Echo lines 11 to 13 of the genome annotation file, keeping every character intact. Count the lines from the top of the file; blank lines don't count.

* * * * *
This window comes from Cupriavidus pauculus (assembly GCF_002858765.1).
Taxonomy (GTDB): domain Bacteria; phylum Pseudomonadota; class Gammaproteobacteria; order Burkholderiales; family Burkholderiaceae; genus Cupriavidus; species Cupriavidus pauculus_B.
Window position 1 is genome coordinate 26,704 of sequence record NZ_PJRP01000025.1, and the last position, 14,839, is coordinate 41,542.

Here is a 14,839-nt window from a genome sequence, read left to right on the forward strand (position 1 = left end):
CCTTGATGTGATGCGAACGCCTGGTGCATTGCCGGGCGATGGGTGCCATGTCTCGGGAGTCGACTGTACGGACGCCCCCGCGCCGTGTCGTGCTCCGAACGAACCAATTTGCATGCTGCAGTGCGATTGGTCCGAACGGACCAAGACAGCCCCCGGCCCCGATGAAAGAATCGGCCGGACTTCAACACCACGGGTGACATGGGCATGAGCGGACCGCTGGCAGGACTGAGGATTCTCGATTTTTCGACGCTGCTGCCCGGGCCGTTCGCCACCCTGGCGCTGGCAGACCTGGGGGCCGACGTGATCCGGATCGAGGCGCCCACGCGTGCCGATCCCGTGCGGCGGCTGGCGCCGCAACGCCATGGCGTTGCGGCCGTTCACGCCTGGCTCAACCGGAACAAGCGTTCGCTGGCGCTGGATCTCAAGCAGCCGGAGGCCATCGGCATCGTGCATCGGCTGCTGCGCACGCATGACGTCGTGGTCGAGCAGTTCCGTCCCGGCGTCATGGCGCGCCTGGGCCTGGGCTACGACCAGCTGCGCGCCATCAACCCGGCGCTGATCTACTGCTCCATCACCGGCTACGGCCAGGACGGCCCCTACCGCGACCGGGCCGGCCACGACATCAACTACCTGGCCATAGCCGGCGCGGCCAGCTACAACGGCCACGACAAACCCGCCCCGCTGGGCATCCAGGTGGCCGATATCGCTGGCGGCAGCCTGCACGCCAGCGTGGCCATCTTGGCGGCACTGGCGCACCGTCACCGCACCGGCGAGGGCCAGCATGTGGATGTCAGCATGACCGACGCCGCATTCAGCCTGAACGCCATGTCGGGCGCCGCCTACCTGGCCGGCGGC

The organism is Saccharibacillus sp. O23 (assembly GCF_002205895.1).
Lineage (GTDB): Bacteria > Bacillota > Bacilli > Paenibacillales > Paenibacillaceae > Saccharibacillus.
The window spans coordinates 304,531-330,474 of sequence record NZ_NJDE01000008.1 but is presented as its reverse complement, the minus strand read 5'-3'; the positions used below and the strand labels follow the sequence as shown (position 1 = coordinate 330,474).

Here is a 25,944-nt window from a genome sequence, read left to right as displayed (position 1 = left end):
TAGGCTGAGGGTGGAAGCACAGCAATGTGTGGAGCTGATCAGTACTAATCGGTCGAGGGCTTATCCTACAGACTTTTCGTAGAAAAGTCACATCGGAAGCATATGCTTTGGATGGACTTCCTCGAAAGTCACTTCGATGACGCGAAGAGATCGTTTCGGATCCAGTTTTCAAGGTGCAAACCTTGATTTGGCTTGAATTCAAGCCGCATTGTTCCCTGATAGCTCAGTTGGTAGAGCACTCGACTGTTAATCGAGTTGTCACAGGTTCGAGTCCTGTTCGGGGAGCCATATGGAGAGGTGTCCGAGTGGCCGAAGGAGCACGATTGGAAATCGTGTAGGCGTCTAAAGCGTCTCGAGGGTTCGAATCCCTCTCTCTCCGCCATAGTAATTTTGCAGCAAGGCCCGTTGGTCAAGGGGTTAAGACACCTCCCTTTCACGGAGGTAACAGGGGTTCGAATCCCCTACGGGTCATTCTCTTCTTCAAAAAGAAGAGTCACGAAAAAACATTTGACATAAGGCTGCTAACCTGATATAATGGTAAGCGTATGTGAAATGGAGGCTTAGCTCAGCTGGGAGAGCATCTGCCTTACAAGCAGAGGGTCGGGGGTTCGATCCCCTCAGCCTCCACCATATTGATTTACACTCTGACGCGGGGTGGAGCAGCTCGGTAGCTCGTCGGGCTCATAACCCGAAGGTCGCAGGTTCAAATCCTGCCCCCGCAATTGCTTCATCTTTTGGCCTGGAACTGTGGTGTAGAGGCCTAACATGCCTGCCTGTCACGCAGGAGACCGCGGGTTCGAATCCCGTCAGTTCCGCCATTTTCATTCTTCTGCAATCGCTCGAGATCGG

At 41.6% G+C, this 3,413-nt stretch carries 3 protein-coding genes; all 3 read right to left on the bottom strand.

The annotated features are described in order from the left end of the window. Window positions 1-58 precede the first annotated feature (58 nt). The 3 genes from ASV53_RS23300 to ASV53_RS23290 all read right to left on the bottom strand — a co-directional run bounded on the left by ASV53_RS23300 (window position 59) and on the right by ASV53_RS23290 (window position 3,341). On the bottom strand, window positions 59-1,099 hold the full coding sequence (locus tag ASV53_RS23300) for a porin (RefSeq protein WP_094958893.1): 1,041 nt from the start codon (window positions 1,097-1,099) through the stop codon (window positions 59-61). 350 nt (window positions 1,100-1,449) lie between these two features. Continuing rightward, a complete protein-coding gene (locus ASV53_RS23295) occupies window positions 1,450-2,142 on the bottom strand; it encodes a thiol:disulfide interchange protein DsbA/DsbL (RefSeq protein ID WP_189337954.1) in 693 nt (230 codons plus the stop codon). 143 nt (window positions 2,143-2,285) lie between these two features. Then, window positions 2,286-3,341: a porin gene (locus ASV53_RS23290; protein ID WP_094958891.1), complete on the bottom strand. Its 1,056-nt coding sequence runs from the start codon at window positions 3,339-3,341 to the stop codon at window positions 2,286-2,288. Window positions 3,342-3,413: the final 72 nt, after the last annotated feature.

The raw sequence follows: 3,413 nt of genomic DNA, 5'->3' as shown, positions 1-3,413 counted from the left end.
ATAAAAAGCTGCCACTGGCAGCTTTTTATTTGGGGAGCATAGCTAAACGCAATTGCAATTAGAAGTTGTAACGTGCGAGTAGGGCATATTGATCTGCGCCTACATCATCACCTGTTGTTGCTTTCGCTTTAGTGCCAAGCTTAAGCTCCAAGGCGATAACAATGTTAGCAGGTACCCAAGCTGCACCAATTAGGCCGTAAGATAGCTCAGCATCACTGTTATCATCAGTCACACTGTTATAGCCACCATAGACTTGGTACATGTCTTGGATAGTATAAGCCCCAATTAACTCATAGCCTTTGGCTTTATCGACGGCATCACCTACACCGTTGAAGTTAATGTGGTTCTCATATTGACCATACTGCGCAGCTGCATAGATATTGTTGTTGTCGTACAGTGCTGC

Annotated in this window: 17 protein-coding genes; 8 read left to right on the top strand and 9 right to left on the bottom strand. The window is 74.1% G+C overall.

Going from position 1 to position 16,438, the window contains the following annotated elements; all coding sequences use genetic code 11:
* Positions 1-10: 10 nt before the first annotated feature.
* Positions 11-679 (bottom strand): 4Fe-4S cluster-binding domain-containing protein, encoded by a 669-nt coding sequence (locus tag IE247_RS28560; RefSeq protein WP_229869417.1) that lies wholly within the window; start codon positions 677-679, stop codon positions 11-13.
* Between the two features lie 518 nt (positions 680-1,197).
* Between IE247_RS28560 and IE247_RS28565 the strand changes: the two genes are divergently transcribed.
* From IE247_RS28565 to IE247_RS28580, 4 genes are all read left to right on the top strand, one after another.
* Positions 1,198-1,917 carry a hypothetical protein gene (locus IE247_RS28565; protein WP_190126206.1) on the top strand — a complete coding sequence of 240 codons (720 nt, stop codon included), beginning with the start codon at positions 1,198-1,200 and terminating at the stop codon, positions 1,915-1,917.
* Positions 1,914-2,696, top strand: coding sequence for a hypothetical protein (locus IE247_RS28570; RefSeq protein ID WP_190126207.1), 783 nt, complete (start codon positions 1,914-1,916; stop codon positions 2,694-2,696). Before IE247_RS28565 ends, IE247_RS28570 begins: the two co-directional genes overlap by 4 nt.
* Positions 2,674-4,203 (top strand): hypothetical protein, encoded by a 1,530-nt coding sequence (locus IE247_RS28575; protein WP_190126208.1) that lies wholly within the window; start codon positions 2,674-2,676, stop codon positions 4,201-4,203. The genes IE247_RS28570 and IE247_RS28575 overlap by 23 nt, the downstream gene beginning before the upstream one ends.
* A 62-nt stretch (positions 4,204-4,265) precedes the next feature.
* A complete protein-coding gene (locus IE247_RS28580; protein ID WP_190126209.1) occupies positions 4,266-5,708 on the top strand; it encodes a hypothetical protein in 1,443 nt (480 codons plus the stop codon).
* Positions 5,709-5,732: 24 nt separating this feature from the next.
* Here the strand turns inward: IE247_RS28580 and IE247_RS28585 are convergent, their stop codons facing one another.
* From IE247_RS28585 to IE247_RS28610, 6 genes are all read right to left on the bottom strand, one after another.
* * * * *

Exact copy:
At 41.6% G+C, this 3,413-nt stretch carries 3 protein-coding genes; all 3 read right to left on the bottom strand.

The annotated features are described in order from the left end of the window. Window positions 1-58 precede the first annotated feature (58 nt). The 3 genes from ASV53_RS23300 to ASV53_RS23290 all read right to left on the bottom strand — a co-directional run bounded on the left by ASV53_RS23300 (window position 59) and on the right by ASV53_RS23290 (window position 3,341). On the bottom strand, window positions 59-1,099 hold the full coding sequence (locus tag ASV53_RS23300) for a porin (RefSeq protein WP_094958893.1): 1,041 nt from the start codon (window positions 1,097-1,099) through the stop codon (window positions 59-61). 350 nt (window positions 1,100-1,449) lie between these two features. Continuing rightward, a complete protein-coding gene (locus ASV53_RS23295) occupies window positions 1,450-2,142 on the bottom strand; it encodes a thiol:disulfide interchange protein DsbA/DsbL (RefSeq protein ID WP_189337954.1) in 693 nt (230 codons plus the stop codon). 143 nt (window positions 2,143-2,285) lie between these two features. Then, window positions 2,286-3,341: a porin gene (locus ASV53_RS23290; protein ID WP_094958891.1), complete on the bottom strand. Its 1,056-nt coding sequence runs from the start codon at window positions 3,339-3,341 to the stop codon at window positions 2,286-2,288. Window positions 3,342-3,413: the final 72 nt, after the last annotated feature.

The raw sequence follows: 3,413 nt of genomic DNA, 5'->3' as shown, positions 1-3,413 counted from the left end.